Several weeks ago, while visiting the Dickson Street Bookshop I noticed an older book bound in green. Attracted by it, I pulled it off the shelf and noticed that it was written by Thomas W. Knox and published in 1894. The novel is about Harry and Jack who enlist in the First Iowa Infantry and go on to have adventures aplenty at Wilson’s Creek, Pea Ridge, and as prisoners. I’m not really sure how well the book works as a novel. The most interesting aspect to me concerns the author. Thomas W. Knox worked as a war correspondent for the New York Herald and in that capacity covered the Wilson’s Creek and Pea Ridge campaigns. Following that, his professional career took him to Shiloh and then the Vicksburg campaign. Knox was a controversial figure that ended up angering William T. Sherman so much that he was court-martialed and then expelled. Knox’s most famous book is Camp-fire and Cotton-field: Southern Adventure In Time of War (1865) that documents many incidents including his management of a confiscated plantation in Louisiana. The Internet Archive has a digitized copy of Camp-fire and Cotton-field, and it’s apparent that Knox made use of it when writing The Lost Army for his juvenile audience.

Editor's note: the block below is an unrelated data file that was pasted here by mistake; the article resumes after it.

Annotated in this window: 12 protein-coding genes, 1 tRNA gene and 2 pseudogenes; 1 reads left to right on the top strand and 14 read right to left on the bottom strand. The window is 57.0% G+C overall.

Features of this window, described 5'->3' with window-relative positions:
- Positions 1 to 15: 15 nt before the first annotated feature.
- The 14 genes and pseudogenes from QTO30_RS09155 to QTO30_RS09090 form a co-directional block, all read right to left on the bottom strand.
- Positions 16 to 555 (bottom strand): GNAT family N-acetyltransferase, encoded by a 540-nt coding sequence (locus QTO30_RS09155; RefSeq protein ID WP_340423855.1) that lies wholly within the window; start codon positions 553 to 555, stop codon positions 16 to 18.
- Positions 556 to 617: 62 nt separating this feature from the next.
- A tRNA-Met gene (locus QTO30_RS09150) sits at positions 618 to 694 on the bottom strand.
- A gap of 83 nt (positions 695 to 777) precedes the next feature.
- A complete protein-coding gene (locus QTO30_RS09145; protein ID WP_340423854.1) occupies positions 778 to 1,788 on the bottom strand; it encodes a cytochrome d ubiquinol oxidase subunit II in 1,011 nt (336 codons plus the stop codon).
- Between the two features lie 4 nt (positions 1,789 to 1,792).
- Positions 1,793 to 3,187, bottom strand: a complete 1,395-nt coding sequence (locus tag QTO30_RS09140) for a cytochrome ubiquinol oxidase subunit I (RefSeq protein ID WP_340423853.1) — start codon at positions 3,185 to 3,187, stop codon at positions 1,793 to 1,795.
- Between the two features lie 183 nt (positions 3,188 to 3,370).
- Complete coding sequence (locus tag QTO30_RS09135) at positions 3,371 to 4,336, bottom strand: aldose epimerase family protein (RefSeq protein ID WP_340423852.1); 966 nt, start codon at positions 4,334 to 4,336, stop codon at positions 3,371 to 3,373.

Monday, January 11, 2016

Book Update

Filled out Louisiana State University’s Author Questionnaire earlier this month which means that in only a few more months my book will be published! The title has been changed to make it more descriptive so it is now Albert C. Ellithorpe, the First Indian Home Guards, and the Civil War on the Trans-Mississippi Frontier.